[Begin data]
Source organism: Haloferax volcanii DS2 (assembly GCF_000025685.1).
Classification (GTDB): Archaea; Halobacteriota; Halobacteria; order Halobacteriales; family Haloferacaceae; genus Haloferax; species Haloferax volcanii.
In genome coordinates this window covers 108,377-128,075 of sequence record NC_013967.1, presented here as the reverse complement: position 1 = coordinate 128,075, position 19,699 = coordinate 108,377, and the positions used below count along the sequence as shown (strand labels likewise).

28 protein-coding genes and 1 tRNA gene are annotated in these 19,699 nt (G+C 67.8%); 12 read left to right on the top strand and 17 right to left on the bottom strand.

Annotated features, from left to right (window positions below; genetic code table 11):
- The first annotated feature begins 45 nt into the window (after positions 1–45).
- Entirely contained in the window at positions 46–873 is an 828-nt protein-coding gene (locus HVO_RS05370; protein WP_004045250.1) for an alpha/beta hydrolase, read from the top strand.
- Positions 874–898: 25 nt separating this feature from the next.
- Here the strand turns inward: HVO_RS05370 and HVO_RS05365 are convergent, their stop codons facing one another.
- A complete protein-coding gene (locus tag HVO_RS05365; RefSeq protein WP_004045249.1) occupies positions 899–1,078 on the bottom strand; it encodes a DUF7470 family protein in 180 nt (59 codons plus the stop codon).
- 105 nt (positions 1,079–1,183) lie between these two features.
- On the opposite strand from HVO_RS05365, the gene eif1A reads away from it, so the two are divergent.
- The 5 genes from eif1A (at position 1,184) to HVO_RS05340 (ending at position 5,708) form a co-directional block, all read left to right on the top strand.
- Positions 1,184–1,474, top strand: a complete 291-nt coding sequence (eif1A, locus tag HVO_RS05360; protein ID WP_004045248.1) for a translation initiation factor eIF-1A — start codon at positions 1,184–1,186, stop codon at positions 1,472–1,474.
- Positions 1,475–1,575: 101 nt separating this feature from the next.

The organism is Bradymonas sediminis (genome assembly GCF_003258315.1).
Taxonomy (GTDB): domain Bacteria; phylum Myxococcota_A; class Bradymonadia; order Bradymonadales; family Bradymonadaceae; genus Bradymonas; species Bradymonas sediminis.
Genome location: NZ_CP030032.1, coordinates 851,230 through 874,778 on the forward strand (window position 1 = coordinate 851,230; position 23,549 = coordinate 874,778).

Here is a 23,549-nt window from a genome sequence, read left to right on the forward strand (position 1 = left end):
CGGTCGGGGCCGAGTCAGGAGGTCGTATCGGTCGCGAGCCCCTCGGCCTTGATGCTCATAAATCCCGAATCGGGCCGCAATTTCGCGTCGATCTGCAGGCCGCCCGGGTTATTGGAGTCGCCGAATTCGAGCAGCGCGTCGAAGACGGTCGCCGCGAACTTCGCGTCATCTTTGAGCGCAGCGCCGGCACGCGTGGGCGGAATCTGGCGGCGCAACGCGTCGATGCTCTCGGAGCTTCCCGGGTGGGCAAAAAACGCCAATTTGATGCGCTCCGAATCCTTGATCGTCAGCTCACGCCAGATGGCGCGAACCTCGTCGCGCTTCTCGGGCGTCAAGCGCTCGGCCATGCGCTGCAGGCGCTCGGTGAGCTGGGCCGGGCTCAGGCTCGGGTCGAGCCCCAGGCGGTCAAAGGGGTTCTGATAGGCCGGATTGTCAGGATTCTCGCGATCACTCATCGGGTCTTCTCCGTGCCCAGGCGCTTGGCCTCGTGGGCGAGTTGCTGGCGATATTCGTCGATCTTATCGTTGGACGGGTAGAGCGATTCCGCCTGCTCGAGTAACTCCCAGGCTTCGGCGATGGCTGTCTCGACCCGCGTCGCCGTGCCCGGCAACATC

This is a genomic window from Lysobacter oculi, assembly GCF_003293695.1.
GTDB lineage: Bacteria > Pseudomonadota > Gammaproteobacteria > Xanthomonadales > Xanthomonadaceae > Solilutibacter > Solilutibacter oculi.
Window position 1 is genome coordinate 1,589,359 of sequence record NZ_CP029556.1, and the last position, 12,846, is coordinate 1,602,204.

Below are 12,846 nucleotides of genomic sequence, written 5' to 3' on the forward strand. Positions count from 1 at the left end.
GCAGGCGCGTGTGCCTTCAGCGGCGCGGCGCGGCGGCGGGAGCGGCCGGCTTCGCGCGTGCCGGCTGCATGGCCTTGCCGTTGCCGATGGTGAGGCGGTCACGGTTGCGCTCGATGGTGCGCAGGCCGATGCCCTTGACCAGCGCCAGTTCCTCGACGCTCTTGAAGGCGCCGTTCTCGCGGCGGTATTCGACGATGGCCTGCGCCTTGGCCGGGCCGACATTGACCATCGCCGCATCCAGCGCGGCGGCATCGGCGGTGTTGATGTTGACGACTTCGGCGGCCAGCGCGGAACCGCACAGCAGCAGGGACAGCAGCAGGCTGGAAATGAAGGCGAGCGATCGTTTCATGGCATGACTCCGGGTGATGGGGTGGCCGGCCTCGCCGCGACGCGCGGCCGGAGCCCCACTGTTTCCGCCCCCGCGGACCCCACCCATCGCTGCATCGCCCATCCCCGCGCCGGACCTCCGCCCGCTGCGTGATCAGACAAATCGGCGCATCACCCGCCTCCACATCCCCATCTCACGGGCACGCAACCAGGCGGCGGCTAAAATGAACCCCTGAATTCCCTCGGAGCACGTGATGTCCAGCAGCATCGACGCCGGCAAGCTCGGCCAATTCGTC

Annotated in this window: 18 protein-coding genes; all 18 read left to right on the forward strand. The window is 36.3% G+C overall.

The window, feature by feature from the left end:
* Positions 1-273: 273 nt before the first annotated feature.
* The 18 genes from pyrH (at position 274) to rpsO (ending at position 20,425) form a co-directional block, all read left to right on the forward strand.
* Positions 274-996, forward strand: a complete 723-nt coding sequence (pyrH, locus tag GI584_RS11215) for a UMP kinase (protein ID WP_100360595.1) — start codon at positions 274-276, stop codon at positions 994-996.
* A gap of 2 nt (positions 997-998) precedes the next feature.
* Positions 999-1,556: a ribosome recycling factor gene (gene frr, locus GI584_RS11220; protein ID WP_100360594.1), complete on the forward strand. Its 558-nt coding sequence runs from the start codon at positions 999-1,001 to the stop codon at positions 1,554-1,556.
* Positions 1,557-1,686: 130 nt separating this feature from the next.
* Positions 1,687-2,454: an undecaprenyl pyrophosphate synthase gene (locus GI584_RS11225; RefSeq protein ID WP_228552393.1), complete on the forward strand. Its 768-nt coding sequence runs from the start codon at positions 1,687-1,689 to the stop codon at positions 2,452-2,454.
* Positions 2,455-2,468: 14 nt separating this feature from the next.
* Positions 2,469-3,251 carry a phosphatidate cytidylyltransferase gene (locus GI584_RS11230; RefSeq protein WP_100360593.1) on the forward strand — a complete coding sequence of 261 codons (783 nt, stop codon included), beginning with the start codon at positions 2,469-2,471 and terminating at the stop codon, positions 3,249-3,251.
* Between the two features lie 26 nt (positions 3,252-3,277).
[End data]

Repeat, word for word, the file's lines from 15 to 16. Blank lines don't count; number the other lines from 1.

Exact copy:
- Positions 1,475–1,575: 101 nt separating this feature from the next.

The organism is Bradymonas sediminis (genome assembly GCF_003258315.1).